As we approached the brow of the hill from which it was expected we could see [the Confederate] Harris’ camp, and possibly find his men ready formed to meet us, my heart kept getting higher and higher until it felt to me as though it was in my throat. I would have given anything to have been back in Illinois, but I had not the moral courage to halt and consider what to do; I kept right on. When we reached a point from which the valley below was in full view I halted. The place where Harris had been encamped a few days before was still there and the marks of a recent encampment were plainly visible, but the [Southern] troops were gone. My heart resumed its place. It occurred to me at once that Harris had been as much afraid of me as I had been of him. This was a view of the question I had never taken before; but it was one I never forgot afterwards. From that event to the close of the war, I never experienced trepidation upon confronting an enemy.

Here we may see the secret of Grant’s success: his unadorned style, so clear, so candid, his deadpan humor, his realistic view of himself and others. Above all, we see Grant’s self-deprecating wit and his bulldog determination: "I kept right on." After months of Grant’s siege, the starving Mississippians gave up. (Vicksburg would not celebrate the Fourth of July again until 1942!) The city’s fall gave control of the Mississippi River to the Union—splitting the Confederacy in two. U. S. Grant! Could anyone have had more symbolic initials? And to have united the upper and lower Mississippi River on the nation’s birthday made an indelible impression on the American people. President Lincoln wrote, "The Father of Waters again goes unvexed to the sea."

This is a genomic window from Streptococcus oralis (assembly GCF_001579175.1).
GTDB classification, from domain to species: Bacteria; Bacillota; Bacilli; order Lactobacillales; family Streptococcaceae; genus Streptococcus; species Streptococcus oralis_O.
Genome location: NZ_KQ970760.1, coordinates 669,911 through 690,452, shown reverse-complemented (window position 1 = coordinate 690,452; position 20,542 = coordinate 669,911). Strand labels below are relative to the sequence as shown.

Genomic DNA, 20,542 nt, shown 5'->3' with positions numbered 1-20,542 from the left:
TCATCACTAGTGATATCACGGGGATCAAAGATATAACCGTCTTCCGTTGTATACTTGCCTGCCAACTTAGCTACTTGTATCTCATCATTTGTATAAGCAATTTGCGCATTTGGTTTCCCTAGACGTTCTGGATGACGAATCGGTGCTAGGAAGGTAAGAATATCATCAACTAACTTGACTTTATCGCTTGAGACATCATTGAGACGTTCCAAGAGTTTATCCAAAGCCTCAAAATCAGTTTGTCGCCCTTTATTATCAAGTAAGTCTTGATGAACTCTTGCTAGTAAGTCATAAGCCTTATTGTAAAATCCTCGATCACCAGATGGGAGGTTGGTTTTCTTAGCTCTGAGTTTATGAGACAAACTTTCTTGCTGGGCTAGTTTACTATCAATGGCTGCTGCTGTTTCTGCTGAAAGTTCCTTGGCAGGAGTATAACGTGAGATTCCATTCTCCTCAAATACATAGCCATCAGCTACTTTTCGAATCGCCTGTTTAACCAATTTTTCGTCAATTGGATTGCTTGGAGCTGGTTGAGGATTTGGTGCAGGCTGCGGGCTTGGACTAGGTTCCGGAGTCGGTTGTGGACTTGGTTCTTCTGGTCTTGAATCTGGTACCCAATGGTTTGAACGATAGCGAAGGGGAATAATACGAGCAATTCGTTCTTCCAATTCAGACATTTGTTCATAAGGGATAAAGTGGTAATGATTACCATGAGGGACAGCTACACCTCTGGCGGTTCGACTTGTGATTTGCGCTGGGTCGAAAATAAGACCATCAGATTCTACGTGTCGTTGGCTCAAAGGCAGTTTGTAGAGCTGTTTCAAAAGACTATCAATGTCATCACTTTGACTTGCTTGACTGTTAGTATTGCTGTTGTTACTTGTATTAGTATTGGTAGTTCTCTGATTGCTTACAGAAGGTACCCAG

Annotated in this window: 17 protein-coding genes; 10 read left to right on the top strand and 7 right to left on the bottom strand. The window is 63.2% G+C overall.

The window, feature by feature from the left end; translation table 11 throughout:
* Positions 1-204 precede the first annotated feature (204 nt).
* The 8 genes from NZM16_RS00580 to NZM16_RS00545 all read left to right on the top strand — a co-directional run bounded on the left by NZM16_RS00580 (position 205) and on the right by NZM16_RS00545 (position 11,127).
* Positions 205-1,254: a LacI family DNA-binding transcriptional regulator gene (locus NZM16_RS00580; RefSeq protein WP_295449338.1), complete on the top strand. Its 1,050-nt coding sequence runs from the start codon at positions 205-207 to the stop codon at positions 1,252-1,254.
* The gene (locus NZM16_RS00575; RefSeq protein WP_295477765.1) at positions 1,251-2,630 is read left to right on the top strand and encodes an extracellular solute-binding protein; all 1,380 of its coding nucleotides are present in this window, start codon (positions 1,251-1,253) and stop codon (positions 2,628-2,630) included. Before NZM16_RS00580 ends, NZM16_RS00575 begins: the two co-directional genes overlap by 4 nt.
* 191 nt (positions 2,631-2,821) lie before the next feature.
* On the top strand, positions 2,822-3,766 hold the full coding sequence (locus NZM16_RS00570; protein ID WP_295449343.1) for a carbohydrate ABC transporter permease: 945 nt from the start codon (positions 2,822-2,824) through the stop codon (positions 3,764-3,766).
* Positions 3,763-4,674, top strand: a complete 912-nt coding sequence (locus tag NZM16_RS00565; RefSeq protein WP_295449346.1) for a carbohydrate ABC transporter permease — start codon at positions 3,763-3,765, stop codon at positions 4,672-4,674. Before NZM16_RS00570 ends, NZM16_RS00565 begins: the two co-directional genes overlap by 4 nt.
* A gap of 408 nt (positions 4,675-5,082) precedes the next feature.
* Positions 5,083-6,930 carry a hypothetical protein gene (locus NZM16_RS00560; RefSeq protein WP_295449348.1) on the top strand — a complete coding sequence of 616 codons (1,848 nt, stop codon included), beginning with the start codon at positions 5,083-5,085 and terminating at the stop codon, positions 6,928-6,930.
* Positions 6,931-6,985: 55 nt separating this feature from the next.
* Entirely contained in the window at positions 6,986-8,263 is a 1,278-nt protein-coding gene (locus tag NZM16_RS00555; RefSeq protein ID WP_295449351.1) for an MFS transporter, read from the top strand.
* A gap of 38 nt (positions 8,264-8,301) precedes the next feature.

Back East, the mood was not so celebratory. President Lincoln had hoped for, prayed for General Meade to take the unconditional surrender of Lee’s army in Pennsylvania just as Grant had totally conquered Vicksburg in the West. It was not to be so. Robert Todd Lincoln had never seen his father cry. But Abraham Lincoln wept bitter tears in the aftermath of the battle of Gettysburg. He could not believe Meade was allowing Lee to escape. Lee’s retreat was even blocked by the rain-swollen river and still Meade did not descend upon him to crush the rebellion once and for all. Porter Alexander, the Confederate artillery chief, described Meade’s desultory pursuit: "As a mule goes on the chase of a grizzly bear—as if catching up with us was the last thing he wanted to do."

Lee did escape and Lincoln did not remove Meade. Meade—called "a goggle-eyed old snapping turtle" by his men—thought himself ill-used by an ungrateful commander in chief after so great a victory. He submitted his resignation. Lincoln immediately wrote a reply which, although he never sent it, reveals so much of his anguish:

Again,my dear general, I do not believe you appreciate the magnitude of the misfortune involved in Lee’s escape. He was within your easy grasp, and to have closed upon him would, in connection with our other late successes, have ended the war. As it is, the war will be prolonged indefinitely. If you could not safely attack Lee last Monday, how can you possibly do so South of the river, when you can take with you very few more than two thirds of the force you then had in hand? It would be unreasonable to expect, and I do not expect you can now effect much. Your golden opportunity is gone, and I am distressed immeasurably because of it.